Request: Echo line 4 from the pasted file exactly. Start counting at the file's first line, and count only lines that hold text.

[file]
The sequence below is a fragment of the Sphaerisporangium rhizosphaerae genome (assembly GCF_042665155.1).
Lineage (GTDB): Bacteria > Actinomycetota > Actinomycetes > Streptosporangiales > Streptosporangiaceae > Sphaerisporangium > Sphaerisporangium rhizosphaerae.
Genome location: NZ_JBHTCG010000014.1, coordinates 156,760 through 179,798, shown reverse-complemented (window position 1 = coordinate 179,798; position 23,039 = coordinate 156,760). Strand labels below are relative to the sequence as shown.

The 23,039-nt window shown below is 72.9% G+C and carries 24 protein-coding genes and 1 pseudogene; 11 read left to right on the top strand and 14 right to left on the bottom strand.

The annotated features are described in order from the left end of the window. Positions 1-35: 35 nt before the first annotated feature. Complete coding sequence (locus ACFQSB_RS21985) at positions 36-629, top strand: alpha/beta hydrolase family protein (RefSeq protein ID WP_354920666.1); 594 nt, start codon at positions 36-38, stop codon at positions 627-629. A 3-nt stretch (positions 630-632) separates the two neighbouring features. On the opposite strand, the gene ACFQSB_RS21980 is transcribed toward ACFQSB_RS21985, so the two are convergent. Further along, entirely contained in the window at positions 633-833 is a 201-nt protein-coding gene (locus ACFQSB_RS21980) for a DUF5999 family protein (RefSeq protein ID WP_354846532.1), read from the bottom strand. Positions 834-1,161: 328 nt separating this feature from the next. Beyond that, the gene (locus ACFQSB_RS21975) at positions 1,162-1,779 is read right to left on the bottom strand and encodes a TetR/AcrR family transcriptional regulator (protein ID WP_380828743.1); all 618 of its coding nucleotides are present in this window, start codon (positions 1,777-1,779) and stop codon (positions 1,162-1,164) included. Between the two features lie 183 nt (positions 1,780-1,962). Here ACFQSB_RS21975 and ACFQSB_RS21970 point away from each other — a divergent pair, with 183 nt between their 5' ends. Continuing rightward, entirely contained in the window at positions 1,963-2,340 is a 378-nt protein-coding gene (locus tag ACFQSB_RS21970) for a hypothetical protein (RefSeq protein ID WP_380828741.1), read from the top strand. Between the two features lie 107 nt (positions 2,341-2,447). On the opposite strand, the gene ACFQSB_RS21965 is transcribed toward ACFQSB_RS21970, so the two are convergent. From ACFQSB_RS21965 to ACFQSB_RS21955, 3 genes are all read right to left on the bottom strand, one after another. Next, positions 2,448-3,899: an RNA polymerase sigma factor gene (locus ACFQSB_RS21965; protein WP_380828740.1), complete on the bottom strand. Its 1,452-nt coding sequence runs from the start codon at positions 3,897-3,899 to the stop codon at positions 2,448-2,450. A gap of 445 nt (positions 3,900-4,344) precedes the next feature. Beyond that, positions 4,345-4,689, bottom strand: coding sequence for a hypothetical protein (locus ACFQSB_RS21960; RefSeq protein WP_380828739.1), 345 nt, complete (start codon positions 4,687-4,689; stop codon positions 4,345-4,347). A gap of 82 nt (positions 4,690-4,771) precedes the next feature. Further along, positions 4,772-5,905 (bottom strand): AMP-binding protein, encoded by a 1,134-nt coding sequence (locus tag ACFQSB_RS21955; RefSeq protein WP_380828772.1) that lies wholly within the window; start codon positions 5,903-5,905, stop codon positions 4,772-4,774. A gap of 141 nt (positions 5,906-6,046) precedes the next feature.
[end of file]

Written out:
The 23,039-nt window shown below is 72.9% G+C and carries 24 protein-coding genes and 1 pseudogene; 11 read left to right on the top strand and 14 right to left on the bottom strand.